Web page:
A huge banana floats above the pavilion roof in Munich’s Olympiapark, high up in the air, hanging like a hammock suspended between two gigantic, leafless tree trunks. Next to it green asparagus spears with little windows tower up into the sky, while a helicopter lands on the platform provided by a colossal sweet potato that has been cut open. Terunobu Fujimori’s post-apocalyptic vision provides an extremely succinct image for the Bavarian capital. Munich is now the vegetable city! Nature has conquered the urban space and grown into a man-made life form – with a banana theater, asparagus housing blocks, and an onion school. “In 100 years, when there is nothing left to eat, at least we will be able to feed ourselves with our homes,” says the Japanese man in his quiet, calm way, before chuckling and asking that we don’t pose any questions about the details of this vision.
Terunobu Fujimori is an architect and architectural historian, a lateral thinker and surrealist. The buildings and imaginary worlds the 65-year-old designs are depictions of dreams in which the archaic and the futuristic come face to face. This longing for nature and a mysterious realm beyond it provides the meditative guidelines for Fujimori’s unusual works. The esteemed scientist only discovered his passion for design and building at the age of 44 and all of the buildings he has designed thus far are found in Japan. Now, Hannes Rössler has curated the first major show of his work in Europe, which is being held at Munich’s Villa Stuck.
Spindly tree trunks and bare branches permeate Fujimori’s buildings like sacred symbols. Enclosed in hand-cut slates or planks of flamed cedar, dandelions or chives blossom on some of the roofs. The materials that Fujimori uses to disguise the reinforced-concrete core of his buildings are just as unusual as their down-to-earth workmanship, made by the architect himself together with students, friends, children and other laymen right there on the construction site.
His first building, the Historical Museum belonging to the Moriya family of priests in Fujimori’s home village in the prefecture of Nagano, is enveloped in a layer of mortar, straw and chestnut wood taken from the surrounding forests. In 1995, the finished building caused a wave of controversy in Japan. “For an architect familiar with Modernism, Fujimori’s building looks like the work of a madman with very curious taste,” commented Toyo Ito on the castle-like building; he was nonetheless deeply impressed, as were many of his colleagues. In Fujimori’s designs mountain and river, grass and tree all find their way to one another. The crude wooden exterior conceals an earthquake-proof, reinforced-concrete core and appears both familiar and nostalgic at the same time. In the building’s interior, the various rooms open up like meditative caves made of packed earth.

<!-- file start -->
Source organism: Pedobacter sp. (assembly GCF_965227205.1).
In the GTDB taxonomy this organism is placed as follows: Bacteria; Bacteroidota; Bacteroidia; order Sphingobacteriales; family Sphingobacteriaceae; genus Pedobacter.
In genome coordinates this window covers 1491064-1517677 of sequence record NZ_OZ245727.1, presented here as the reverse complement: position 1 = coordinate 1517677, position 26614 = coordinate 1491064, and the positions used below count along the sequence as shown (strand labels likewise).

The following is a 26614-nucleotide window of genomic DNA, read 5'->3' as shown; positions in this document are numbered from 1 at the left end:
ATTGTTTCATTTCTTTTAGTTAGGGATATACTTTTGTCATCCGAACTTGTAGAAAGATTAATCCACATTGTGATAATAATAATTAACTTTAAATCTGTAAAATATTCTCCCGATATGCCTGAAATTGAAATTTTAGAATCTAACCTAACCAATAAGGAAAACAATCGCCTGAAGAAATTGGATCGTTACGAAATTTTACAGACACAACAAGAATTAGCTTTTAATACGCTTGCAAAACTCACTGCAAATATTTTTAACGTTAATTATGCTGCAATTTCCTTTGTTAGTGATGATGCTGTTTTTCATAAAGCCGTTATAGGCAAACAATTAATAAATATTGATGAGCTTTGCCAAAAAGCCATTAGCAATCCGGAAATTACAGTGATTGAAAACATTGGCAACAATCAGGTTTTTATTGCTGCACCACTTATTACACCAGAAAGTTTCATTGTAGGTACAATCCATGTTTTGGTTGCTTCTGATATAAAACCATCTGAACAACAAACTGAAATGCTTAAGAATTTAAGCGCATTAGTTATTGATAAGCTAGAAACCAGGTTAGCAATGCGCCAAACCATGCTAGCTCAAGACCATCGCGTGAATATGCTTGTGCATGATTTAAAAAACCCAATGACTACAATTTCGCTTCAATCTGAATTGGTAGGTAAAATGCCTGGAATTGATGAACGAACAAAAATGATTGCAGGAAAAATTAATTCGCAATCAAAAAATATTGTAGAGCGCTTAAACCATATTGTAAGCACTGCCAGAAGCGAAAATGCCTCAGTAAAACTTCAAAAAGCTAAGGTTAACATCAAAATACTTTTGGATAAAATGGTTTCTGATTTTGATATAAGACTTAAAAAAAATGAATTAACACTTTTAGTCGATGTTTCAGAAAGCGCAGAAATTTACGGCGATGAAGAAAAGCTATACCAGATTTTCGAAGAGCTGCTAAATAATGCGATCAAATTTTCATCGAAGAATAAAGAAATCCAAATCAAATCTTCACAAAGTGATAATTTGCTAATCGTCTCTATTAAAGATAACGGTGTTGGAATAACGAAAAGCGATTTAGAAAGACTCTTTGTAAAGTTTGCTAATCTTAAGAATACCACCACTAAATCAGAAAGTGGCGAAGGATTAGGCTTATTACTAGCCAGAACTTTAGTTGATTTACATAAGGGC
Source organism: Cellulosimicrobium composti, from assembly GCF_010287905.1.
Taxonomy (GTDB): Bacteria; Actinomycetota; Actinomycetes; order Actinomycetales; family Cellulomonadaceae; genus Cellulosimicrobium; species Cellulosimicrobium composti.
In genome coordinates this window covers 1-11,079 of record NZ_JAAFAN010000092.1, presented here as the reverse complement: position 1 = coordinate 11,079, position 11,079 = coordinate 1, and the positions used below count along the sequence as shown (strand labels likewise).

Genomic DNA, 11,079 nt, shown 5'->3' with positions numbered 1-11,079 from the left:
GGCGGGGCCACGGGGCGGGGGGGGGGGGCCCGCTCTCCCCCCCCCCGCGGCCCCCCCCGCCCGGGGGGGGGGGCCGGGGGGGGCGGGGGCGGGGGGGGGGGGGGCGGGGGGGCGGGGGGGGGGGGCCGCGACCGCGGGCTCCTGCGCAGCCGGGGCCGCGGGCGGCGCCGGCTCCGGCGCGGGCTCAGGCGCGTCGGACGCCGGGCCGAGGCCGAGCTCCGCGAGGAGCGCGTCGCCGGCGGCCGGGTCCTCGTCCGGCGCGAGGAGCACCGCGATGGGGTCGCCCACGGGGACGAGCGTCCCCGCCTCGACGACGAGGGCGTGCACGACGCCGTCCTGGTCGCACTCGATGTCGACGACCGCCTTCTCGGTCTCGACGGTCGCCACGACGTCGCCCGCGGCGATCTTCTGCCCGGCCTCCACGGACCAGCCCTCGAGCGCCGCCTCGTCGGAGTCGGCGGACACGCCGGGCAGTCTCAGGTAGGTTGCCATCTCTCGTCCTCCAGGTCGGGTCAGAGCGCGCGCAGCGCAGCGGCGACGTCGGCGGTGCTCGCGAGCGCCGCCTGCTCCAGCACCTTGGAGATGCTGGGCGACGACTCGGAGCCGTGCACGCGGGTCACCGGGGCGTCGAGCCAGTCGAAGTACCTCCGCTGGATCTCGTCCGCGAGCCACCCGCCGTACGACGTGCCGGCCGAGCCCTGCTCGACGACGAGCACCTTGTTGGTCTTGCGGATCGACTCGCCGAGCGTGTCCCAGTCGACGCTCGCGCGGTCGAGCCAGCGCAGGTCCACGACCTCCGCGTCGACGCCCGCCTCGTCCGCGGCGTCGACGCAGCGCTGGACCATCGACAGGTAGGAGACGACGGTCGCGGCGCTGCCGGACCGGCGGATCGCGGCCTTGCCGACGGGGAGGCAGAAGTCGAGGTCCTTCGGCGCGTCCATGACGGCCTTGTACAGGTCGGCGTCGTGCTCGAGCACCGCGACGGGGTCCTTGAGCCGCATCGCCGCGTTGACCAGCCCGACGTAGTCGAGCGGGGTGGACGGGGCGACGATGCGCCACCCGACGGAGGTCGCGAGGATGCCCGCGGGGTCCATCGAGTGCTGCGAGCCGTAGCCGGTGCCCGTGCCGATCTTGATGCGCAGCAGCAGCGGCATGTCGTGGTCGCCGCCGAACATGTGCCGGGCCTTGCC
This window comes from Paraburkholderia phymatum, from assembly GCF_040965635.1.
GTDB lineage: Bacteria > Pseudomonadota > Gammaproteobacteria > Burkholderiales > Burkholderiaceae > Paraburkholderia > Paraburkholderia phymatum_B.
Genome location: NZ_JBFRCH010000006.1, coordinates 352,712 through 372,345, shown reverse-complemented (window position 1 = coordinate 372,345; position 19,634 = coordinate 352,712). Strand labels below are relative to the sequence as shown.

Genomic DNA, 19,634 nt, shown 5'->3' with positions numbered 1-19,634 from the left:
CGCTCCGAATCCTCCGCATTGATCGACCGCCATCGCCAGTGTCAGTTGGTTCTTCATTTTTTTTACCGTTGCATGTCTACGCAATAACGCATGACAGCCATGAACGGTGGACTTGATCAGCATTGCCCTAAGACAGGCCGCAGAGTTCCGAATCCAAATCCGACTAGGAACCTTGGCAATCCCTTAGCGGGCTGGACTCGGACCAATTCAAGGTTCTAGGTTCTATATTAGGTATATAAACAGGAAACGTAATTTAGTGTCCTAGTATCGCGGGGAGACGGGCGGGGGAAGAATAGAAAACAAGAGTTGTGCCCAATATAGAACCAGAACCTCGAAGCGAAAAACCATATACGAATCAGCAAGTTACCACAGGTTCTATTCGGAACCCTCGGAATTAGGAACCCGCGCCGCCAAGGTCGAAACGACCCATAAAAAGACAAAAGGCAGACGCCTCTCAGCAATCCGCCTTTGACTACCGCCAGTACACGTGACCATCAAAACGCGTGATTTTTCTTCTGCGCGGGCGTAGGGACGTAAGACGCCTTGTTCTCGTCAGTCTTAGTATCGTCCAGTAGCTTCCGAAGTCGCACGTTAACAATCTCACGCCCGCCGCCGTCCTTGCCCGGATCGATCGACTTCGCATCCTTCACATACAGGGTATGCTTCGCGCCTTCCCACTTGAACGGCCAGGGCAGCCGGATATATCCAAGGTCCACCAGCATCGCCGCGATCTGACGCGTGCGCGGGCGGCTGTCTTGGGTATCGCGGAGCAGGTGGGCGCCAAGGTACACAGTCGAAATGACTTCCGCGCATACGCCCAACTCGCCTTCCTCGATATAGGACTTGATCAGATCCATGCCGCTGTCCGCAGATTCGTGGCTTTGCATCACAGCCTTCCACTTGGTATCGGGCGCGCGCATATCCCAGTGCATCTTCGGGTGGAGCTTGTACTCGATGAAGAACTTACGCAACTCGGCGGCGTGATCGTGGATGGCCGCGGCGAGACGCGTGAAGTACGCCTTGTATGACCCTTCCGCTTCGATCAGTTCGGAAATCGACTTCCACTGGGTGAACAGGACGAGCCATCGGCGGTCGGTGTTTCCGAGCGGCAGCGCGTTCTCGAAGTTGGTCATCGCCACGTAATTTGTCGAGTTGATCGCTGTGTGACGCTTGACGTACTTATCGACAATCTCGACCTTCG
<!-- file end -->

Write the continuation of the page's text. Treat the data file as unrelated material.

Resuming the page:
Fujimori has been creating buildings for over 20 years now – and each year there is another to add to his collection. He has already built student residences and thermal baths, as well as residential buildings and teahouses that look like rickety birdhouses balanced on stilts high in the air. “I don’t want to create buildings that already exist, and I want to use natural, untreated materials in the process,” reveals the architect and comes across relaxed and modest as he does so, even though his aspiration is anything but. Buildings without references, that have no role models, adhere to no typologies and are by no means subject to the boundaries of our imagination – can such buildings even exist? Dreams are also nourished by recollections and associations with that which already exists, they are interspersed with citations and mindscapes, which they interpret and which lend them a new shape. So this much is for sure: Fujimori’s buildings have not simply dropped from the sky. In essence, the longing to become one with nature and to discover a kind of metaphysical other world remains nothing more than wishful thinking, which in architectural reality is translated into a kind of camouflage or packaging to conceal modern building methods. All the same, Terunobu’s designs are more than mere façades, because they were born of a dream that is fundamentally human and is continually inspired.
This correlation is most clearly manifested in Fujimori’s teahouses. These tubby or cumbersome primitive huts, set up in the air on rickety stilts or in boats on water, are fitted with fireplaces and tatami mats and provide the perfect setting for meditation and relaxation. His own teahouse, the tagkasugi-an, sits more than six meters above his vegetable garden on two bare chestnut tree trunks. The reduced interior is surrounded by crooked walls which direct the gaze from the fireplace out to the Chino Valley. “The most wonderful thing is the way it sways when you step inside,” says the architect, describing the poetry of his “too-high teahouse.” “The tea ceremony can only begin once everyone has settled down.”
Perhaps the time has come to put a stop to this belief in progress and technology, as expressed in the sleek high-tech finish of Japan’s glass-and-steel architecture, and come back to people and nature. “I am pretty sure that Fujimori’s architecture is only possible because there are people who share his dream of flying off to a more magnificent natural realm, which might just exist somewhere beyond the real nature we know,” writes Toyo Ito in the catalog that accompanies his friend’s work. Ito identifies abstraction as a creative technique that finds expression in Fujimori’s buildings. He concludes his essay with the sentence: “After the earthquake disaster in 2011, I would really like to share this kind of abstraction with Fujimori.”
Terunobu Fujimori. Architect.
From June 21 through September 16, 2012
Villa Stuck, Munich
Published by Hannes Rössler and Michael Buhrs
Paperback, 240 pages, German
Hatje Cantz, Ostfildern, 2012